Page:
A Good Man Is Hard to Find
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“I just know youre a good man! Youre not at all common!”
Just some of the last pleading words of the grandmother in the story, “A Good Man is Hard to Find” by Flannery OConnor. In the story, the author uses colloquialism, point-of-view, foreshadowing, and irony, as well as other rhetorical devices, to portray the satire of southern beliefs and religion throughout the entire piece.
Flannery OConnor lived most of her life in the southern state of Georgia. When once asked what the most influential things in her life were, she responded “Being a Catholic and a Southerner and a writer.” (1) She uses her knowledge of southern religion and popular beliefs to her advantage throughout the story. Not only does she thoroughly depict the southern dialect, she uses it more convincingly than other authors have previously attempted such as Charles Dickens and Zora Neale Hurston. In other works, the authors frequently use colloquialism so “local” that a reader not familiar with those slang terms, as well as accents, may have difficulty understanding or grasping the meaning of the particular passage. OConnor not only depicts a genuine southern accent, she allows the characters to maintain some aspect of intelligence, which allows the audience to focus on the meaning of the passage, rather than the overbearing burden of interpreting a rather “foreign language.”
Another device not frequently used before OConnor is the transition between third-person to first-person point-of-view, the first-person being through the grandmother. In the beginning of the story, she describes how the each of the characters feel towards taking a trip to Florida, as well as hint at the relationships they hold for one another. Then the narrator goes on to describe the grandmothers personal thoughts and feelings throughout the trip, as well as how she thinks towards the end of the story. We first see the first-person point-of-view when the narrator tells how the grandmother did not want to leave the cat at home alone because he would miss her too much and she feared he would accidentally asphyxiate himself with the burners on the stove. The reason this particular part of the story is considered first-person narration is because it goes directly into the mind of the grandmother, telling why she brought the cat along with her. We also see this first-person narration when Bailys wife is consistently referred to as the childrens mother, rather than by her name or as Bailys wife. The lack of interaction between the grandmother as well as the title given to the wife leads us to believe that there is friction between the mother and the wife, therefore her being referred to as the childrens mother would be from the grandmothers point-of-view.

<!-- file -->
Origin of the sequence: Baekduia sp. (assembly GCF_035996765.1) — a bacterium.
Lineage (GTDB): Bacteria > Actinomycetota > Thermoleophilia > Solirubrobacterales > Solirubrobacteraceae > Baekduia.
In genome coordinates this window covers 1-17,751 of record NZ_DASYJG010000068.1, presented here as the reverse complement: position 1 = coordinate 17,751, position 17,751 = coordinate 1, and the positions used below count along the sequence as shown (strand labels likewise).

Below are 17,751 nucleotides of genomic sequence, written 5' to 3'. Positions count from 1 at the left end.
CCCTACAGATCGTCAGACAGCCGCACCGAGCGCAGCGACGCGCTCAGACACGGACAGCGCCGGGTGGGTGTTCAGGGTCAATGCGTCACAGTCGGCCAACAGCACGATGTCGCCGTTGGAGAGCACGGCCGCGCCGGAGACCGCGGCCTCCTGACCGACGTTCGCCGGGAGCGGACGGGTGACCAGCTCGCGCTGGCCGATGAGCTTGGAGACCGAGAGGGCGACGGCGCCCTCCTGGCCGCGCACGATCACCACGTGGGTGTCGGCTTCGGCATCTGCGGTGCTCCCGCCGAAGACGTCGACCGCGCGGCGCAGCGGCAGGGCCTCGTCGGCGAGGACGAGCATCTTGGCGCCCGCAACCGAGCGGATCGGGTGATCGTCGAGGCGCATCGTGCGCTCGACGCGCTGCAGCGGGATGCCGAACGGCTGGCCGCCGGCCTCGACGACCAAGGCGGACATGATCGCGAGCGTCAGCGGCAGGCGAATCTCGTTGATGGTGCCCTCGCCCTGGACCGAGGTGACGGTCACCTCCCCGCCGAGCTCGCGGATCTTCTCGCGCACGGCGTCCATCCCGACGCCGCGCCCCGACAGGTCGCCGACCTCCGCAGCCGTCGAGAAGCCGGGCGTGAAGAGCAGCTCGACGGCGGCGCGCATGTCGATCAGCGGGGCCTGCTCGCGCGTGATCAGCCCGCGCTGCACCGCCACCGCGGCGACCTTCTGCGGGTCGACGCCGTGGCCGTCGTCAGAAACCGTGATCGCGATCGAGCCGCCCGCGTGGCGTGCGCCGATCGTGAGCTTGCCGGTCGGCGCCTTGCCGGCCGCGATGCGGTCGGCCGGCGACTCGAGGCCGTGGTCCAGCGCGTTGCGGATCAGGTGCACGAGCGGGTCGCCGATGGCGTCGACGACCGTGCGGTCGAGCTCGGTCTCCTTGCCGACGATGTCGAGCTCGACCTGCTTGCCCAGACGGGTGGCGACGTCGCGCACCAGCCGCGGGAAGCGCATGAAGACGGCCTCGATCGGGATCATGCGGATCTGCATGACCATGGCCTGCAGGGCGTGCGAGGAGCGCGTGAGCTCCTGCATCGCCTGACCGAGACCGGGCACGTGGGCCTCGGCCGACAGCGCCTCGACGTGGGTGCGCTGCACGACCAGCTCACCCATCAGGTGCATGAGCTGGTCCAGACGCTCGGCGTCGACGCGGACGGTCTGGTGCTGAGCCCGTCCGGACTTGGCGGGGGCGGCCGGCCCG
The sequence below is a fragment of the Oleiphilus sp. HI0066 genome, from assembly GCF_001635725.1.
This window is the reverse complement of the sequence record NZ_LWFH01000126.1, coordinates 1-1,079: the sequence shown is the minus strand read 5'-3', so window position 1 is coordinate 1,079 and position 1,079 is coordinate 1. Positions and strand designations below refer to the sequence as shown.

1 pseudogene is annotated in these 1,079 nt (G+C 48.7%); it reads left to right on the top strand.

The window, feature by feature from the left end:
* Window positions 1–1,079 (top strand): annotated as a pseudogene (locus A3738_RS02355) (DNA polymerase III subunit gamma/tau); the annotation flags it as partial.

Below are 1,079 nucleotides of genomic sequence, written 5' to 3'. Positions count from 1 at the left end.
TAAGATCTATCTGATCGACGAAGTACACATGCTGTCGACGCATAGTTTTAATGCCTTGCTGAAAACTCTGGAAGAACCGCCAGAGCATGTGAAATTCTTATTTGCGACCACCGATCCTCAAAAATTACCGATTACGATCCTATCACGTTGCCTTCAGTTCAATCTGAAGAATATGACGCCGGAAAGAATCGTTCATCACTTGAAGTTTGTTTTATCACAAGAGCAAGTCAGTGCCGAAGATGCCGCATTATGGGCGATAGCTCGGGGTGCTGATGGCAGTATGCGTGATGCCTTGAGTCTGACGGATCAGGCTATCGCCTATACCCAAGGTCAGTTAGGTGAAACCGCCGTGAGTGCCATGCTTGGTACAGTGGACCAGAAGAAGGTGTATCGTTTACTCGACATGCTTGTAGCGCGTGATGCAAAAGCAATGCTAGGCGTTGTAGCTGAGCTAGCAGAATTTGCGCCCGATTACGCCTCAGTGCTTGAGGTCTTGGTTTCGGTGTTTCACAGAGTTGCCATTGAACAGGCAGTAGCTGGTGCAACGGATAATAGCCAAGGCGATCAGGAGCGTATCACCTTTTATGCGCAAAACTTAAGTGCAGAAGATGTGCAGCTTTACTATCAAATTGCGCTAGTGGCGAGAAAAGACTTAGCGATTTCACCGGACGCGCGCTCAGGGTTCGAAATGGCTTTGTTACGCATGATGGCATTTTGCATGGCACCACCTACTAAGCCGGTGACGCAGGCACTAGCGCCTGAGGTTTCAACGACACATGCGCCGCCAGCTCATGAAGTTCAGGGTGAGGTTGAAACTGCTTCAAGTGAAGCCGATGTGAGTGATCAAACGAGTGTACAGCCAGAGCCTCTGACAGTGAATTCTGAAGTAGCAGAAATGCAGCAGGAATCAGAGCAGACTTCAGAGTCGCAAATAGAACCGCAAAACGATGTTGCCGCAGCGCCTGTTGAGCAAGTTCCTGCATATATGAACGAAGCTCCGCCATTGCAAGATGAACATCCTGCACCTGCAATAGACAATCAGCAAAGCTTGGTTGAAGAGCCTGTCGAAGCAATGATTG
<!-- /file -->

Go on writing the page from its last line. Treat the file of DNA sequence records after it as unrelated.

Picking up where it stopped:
Foreshadowing is also a key factor in showing the irony and satire of the entire piece. One of the moments death is foreshadowed is when the grandmother tells how she is such a lady. “Her collar and cuffs were white organdy trimmed